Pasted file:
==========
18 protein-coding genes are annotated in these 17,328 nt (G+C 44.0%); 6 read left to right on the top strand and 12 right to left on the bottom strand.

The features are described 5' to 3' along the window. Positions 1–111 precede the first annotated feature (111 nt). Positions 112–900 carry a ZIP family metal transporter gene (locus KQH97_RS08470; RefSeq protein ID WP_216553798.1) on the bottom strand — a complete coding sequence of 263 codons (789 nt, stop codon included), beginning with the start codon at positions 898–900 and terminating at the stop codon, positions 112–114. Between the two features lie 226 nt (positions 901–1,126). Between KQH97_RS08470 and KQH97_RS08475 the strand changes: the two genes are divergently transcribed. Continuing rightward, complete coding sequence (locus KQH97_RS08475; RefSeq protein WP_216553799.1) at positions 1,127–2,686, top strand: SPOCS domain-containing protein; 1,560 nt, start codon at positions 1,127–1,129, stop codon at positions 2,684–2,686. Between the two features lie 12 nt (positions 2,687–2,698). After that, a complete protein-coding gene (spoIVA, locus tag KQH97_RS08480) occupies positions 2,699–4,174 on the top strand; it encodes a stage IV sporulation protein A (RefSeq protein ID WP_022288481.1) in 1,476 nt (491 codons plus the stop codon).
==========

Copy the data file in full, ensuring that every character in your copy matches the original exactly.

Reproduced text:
18 protein-coding genes are annotated in these 17,328 nt (G+C 44.0%); 6 read left to right on the top strand and 12 right to left on the bottom strand.

The features are described 5' to 3' along the window. Positions 1–111 precede the first annotated feature (111 nt). Positions 112–900 carry a ZIP family metal transporter gene (locus KQH97_RS08470; RefSeq protein ID WP_216553798.1) on the bottom strand — a complete coding sequence of 263 codons (789 nt, stop codon included), beginning with the start codon at positions 898–900 and terminating at the stop codon, positions 112–114. Between the two features lie 226 nt (positions 901–1,126). Between KQH97_RS08470 and KQH97_RS08475 the strand changes: the two genes are divergently transcribed. Continuing rightward, complete coding sequence (locus KQH97_RS08475; RefSeq protein WP_216553799.1) at positions 1,127–2,686, top strand: SPOCS domain-containing protein; 1,560 nt, start codon at positions 1,127–1,129, stop codon at positions 2,684–2,686. Between the two features lie 12 nt (positions 2,687–2,698). After that, a complete protein-coding gene (spoIVA, locus tag KQH97_RS08480) occupies positions 2,699–4,174 on the top strand; it encodes a stage IV sporulation protein A (RefSeq protein ID WP_022288481.1) in 1,476 nt (491 codons plus the stop codon).